Lock core circuit 1128 is shown in FIG. 33. Lock core circuit 1128 is identical to lock core circuit 1120 except that lock core circuit 1128 does not include a clock 66. Because lock core circuit 1128 does not include either clock 66 or token access history 64, lock core circuit 1128 sends all token access history information 116 to token 10 to be stored by token circuit 48 if token circuit 48 includes token access history 78.
Lock core circuit 1130 is shown in FIG. 34 and is identical to lock core circuit 1128 except that lock core circuit 1130 does not include a power source 68 and thus receives all required power from a power input 118. Power received through power input 118 is generated by a power source 82 located in token circuit 48.
Lock core 1132 is shown in FIG. 35 and is identical to lock core circuit 1128 except that lock core circuit 1132 includes a token access history 64.
Lock core circuit 1134 shown in
Lock core circuits 1136, 1138, 1140, 1142, 1144, 1146, 1148, and 1150 shown in
Various token circuits 1152, 1154, 1156, 1158, 1160, 1162 having various combinations of token access history 78, clock 80, and power source 82 are shown in
Token circuit 1154 is identical to token circuit 1152 except that token circuit 1514 includes a power source 82 as shown in FIG. 46. Thus, instead of receiving power, token circuit 1154 outputs power 118 to be used by a lock core circuit 52.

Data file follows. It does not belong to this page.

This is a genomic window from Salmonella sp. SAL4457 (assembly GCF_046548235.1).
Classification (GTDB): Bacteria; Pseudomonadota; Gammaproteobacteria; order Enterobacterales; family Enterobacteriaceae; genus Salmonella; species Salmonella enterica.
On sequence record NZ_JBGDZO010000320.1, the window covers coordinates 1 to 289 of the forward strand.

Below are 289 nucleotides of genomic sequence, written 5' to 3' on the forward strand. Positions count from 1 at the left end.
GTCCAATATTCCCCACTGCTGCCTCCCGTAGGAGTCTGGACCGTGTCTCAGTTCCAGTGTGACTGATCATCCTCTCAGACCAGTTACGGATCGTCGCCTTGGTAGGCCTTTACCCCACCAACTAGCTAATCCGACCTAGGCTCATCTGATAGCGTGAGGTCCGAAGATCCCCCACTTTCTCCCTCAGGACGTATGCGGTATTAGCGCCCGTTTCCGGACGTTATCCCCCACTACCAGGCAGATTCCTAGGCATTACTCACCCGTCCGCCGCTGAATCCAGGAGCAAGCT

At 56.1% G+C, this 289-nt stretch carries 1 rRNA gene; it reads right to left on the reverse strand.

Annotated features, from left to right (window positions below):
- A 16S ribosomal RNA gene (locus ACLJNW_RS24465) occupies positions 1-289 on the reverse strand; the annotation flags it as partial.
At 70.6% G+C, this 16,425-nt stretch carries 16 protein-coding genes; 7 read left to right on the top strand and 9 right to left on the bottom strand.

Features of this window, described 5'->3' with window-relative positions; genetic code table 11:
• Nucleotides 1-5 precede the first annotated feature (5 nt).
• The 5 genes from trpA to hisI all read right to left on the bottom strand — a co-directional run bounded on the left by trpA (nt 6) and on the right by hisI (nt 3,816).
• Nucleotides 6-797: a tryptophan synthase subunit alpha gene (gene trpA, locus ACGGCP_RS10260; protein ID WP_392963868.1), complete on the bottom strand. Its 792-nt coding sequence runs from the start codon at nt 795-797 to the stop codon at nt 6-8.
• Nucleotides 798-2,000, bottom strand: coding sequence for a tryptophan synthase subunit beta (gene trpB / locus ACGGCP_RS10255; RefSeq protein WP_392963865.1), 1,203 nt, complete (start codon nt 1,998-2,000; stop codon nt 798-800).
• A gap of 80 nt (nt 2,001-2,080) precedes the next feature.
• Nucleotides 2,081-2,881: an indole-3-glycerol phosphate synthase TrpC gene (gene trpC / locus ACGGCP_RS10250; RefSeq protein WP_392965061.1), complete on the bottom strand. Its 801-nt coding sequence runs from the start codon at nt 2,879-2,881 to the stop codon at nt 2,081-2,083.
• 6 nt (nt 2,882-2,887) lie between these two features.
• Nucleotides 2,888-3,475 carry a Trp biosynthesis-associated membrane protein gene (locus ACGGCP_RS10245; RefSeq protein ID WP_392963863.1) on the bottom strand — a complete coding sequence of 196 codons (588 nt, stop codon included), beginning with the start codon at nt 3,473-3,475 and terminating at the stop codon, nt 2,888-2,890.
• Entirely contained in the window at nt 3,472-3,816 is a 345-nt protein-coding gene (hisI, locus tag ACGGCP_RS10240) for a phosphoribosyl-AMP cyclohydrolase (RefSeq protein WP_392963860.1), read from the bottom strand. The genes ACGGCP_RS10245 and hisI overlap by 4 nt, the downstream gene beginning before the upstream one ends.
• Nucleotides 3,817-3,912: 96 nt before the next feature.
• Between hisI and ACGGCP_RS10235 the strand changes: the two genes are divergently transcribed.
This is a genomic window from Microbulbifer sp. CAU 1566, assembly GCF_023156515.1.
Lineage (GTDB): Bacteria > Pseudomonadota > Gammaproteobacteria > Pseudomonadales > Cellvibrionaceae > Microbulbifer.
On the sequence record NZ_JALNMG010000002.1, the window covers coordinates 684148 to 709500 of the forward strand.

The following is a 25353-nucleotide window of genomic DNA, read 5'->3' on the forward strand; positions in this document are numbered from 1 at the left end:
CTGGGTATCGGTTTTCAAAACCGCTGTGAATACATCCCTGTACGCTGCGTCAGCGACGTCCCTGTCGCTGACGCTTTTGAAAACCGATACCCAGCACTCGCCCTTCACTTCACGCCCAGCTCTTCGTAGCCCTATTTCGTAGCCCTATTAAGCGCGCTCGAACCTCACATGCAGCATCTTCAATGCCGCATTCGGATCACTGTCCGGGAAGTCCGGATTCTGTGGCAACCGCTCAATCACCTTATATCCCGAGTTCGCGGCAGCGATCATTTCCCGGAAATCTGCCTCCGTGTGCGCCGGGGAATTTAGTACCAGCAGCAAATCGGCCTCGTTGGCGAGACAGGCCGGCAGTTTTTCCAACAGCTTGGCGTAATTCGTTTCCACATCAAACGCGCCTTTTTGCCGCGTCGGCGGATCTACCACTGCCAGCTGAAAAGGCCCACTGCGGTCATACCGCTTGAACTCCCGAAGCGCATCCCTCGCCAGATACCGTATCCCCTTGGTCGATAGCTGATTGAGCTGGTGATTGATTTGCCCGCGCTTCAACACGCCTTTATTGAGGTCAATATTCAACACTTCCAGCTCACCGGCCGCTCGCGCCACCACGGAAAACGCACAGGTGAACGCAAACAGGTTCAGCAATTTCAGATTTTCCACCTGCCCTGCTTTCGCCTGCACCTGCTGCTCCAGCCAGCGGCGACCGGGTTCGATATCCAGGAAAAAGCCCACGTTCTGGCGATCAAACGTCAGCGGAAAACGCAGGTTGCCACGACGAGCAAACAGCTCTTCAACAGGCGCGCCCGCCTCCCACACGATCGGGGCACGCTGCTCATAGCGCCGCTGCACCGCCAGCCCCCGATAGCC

Token circuit 1156 is shown in FIG. 47 and is identical to token circuit 1152 except that token circuit 1156 includes token access history 78. Token circuit 1156 receives token access history information 116 from lock core circuits 52 and stores that information in token access history 78.
Token circuit 1158 is identical to token circuit 1156 except that token circuit 1158 includes a power source 82 as shown in FIG. 48. Token circuit 1160 is identical to token circuit 1152 except that token circuit 1158 includes a clock 80 and a power source 82 as shown in FIG. 49. The power source 82 could be used solely to power clock 80, all components of token circuit 1160, or all components of token circuit 1160 and a lock core circuit 52 through power input 118. The clock 80 could be used to provide time information to a token access history 64 of a lock core circuit 52 or to provide time information to a lock operator 60 of a lock core circuit 52 to assist lock operator 60 in determining if a token 10 should be granted access.
Token circuit 1162 is identical to token circuit 1160 except that token circuit 1162 includes token access history 78 as shown in FIG. 50. All of the tokens circuits 1152, 1154, 1156, 1158, 1160, 1162 can be used with lock core circuits 1120, 1122, 1124, 1126, 1128, 1130, 1132, 1134, 1136, 1138, 1140, 1142, 1144, 1146, 1148, 1150 except that one of the circuits must include a power source 68, 82 providing power to all power-consuming components. While some combinations of the circuits may provide redundant functions such as clock 66, 80 and token access history 64, 78, these redundant functions can be used to verify operations.